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Sunday, January 21, 2018
HomeHealthCeteraStepping into the Clearing: An Interview with Transformative Language Arts Founder Caryn Mirriam-Goldberg

Stepping into the Clearing: An Interview with Transformative Language Arts Founder Caryn Mirriam-Goldberg

Last week I posted an interview with Seema Reza, a student of Transformative Language Arts at Goddard College who uses the arts with veterans and active-duty service members. This week I have interviewed Caryn Mirriam-Goldberg, the founder of the Goddard program and of the Transformative Language Arts Network. She leads community writing workshops in Lawrence, Kansas, and from 2009 to 2013 was the state poet laureate of Kansas. Caryn has written 16 books in various genres, including poetry, memoir, and fiction, and she and singer Kelly Hunt offer writing and singing workshops through Brave Voice. Make sure to scroll to the bottom of this post for a breathtaking poem and photo from her upcoming poetry-and-photography collection with Stephen Locke.—Joy Jacobson, poet-in-residence, @joyjaco

Caryn Mirriam-Goldberg

Caryn Mirriam-Goldberg

How did you come to the term “transformative language arts” (TLA)?

In 1998 when I was teaching at Goddard I started to realize how much students needed to write about their own lives in order to do strong critical writing and creative writing. And I was leading writing workshops in the community, a group of low-income women at a local housing authority and workshops in the schools with teens. And it started to occur to me that we had music therapy and art therapy but no parallel with writing. At Goddard I realized it’s much broader than therapy and much broader than writing. It also includes spoken word and theater and collaborative or solo performance—all the things we might do with words artistically to have some impact on improving the world. Deciding what to call it was really difficult. I had a contest with no real prizes. Someone said “transformative practices” and someone said “language arts,” and while it’s a mouthful transformative language arts names it in an open and accurate way.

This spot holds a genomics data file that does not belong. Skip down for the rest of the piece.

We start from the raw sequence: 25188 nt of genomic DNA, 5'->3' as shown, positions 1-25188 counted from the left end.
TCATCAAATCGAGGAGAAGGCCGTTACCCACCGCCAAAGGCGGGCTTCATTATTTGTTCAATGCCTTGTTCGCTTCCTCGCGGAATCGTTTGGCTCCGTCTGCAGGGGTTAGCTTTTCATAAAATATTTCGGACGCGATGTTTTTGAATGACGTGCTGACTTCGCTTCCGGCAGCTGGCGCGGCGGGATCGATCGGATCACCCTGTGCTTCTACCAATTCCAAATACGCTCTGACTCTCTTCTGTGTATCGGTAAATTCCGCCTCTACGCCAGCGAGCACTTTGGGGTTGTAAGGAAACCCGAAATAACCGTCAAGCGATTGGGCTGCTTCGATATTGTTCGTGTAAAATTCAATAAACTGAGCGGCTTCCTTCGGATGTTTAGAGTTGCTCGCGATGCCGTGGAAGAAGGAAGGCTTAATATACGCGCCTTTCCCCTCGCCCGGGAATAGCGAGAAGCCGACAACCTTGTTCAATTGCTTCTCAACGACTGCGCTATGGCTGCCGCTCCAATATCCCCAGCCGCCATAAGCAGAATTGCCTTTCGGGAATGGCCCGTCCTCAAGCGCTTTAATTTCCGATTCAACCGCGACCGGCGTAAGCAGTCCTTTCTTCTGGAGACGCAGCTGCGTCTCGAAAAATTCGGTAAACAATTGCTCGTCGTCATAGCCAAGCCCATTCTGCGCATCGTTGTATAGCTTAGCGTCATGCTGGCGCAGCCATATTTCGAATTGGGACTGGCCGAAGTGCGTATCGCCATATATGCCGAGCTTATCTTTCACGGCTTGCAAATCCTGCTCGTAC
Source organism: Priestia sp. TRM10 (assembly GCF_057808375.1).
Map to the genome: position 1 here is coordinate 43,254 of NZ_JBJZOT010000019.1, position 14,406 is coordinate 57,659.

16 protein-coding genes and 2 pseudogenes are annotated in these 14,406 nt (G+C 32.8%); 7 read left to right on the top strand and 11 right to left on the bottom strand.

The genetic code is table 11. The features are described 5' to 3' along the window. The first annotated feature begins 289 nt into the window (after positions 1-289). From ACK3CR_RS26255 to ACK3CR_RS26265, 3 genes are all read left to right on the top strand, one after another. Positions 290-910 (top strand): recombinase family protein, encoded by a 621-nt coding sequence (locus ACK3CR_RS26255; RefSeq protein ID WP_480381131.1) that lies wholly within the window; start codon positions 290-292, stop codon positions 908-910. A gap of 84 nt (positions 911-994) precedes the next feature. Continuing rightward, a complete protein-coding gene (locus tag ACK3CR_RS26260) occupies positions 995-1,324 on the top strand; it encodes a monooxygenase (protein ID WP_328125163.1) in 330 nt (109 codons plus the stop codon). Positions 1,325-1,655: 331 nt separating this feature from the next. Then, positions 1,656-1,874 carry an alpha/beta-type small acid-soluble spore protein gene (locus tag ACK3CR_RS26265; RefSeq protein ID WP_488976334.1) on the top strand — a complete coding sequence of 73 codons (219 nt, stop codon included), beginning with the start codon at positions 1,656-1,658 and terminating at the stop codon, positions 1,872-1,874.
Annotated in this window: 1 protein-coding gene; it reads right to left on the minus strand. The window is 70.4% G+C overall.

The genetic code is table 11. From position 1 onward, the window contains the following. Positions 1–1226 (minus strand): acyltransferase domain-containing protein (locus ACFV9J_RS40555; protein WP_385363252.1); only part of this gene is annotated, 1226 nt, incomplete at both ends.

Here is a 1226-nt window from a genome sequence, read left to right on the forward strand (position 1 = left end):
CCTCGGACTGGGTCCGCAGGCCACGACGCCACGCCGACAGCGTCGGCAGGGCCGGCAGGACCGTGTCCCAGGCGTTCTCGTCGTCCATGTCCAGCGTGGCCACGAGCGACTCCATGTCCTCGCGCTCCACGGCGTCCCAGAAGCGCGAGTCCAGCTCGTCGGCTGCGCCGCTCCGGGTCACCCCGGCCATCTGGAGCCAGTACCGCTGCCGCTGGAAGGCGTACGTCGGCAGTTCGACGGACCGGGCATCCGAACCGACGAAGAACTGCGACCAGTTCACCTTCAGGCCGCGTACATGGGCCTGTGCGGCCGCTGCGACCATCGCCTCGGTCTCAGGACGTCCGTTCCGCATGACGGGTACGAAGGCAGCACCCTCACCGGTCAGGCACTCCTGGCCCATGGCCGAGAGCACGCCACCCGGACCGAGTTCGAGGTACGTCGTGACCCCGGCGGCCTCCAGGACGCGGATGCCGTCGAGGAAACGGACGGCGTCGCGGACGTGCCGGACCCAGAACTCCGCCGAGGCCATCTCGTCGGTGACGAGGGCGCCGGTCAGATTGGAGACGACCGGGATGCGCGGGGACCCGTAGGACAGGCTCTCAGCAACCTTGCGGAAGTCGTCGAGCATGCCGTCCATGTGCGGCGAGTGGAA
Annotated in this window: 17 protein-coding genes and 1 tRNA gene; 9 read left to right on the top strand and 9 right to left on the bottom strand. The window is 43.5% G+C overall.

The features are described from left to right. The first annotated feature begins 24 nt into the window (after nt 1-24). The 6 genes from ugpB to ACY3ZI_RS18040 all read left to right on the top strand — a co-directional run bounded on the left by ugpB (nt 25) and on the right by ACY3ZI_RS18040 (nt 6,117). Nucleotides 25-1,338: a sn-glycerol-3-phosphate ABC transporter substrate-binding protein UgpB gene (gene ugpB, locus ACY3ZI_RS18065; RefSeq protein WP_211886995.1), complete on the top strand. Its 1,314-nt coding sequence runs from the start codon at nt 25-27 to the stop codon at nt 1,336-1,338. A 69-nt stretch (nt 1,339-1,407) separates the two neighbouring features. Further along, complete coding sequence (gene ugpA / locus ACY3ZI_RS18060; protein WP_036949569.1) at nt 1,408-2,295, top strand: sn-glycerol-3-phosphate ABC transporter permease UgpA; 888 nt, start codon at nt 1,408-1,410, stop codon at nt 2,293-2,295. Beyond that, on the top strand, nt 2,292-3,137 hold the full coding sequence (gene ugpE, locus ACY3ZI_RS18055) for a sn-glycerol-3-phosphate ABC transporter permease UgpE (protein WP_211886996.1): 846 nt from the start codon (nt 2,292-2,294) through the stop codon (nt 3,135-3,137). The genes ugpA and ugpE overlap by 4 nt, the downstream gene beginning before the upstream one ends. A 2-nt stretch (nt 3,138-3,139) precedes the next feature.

The program offers a master’s degree at Goddard.
It’s been a master’s program since the fall of 2000. We’ve had about 70 graduates. Most who’ve gone through it are making a living in TLA in some way—coaching, teaching in a variety of settings, leading arts-based community-building projects, and so on.

You said it involves language but is more than writing. Can you say more about that?
It really became clear how much in our culture and in academia especially we split everything up. People in the oral tradition are in the classics department. People interested in social change are in political science or social work. And creative writers are in creative writing departments. That seems to me to be a false set of divisions. We’re diminishing the power of our words by categorizing them in these ways. There are all kinds of things we can learn from one another, by having a more interdisciplinary approach.

Did you encounter any resistance at Goddard when trying to set it up as an interdisciplinary program?